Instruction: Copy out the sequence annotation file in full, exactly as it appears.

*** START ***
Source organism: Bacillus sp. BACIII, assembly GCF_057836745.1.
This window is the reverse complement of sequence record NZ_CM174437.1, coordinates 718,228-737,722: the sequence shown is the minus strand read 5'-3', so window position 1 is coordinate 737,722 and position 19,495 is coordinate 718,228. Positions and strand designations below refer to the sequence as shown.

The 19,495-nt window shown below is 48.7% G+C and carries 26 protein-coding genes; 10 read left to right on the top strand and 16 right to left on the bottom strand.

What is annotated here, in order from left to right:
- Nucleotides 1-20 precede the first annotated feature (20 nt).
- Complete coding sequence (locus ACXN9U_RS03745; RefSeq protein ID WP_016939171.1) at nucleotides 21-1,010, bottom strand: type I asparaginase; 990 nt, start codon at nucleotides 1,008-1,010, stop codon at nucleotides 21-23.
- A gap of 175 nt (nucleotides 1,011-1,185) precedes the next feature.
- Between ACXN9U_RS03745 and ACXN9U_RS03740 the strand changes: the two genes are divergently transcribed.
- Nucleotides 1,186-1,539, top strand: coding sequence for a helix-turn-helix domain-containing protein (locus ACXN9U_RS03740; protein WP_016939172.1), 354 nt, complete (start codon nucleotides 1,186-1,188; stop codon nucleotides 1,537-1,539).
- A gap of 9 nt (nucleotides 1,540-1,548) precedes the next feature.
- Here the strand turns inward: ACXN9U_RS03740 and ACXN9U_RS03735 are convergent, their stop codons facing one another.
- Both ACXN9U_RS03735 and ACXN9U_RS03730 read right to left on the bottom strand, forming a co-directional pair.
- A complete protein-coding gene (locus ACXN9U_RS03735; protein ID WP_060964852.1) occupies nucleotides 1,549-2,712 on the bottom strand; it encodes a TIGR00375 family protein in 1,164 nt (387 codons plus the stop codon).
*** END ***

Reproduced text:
Source organism: Bacillus sp. BACIII, assembly GCF_057836745.1.
This window is the reverse complement of sequence record NZ_CM174437.1, coordinates 718,228-737,722: the sequence shown is the minus strand read 5'-3', so window position 1 is coordinate 737,722 and position 19,495 is coordinate 718,228. Positions and strand designations below refer to the sequence as shown.

The 19,495-nt window shown below is 48.7% G+C and carries 26 protein-coding genes; 10 read left to right on the top strand and 16 right to left on the bottom strand.

What is annotated here, in order from left to right:
- Nucleotides 1-20 precede the first annotated feature (20 nt).
- Complete coding sequence (locus ACXN9U_RS03745; RefSeq protein ID WP_016939171.1) at nucleotides 21-1,010, bottom strand: type I asparaginase; 990 nt, start codon at nucleotides 1,008-1,010, stop codon at nucleotides 21-23.
- A gap of 175 nt (nucleotides 1,011-1,185) precedes the next feature.
- Between ACXN9U_RS03745 and ACXN9U_RS03740 the strand changes: the two genes are divergently transcribed.
- Nucleotides 1,186-1,539, top strand: coding sequence for a helix-turn-helix domain-containing protein (locus ACXN9U_RS03740; protein WP_016939172.1), 354 nt, complete (start codon nucleotides 1,186-1,188; stop codon nucleotides 1,537-1,539).
- A gap of 9 nt (nucleotides 1,540-1,548) precedes the next feature.
- Here the strand turns inward: ACXN9U_RS03740 and ACXN9U_RS03735 are convergent, their stop codons facing one another.
- Both ACXN9U_RS03735 and ACXN9U_RS03730 read right to left on the bottom strand, forming a co-directional pair.
- A complete protein-coding gene (locus ACXN9U_RS03735; protein ID WP_060964852.1) occupies nucleotides 1,549-2,712 on the bottom strand; it encodes a TIGR00375 family protein in 1,164 nt (387 codons plus the stop codon).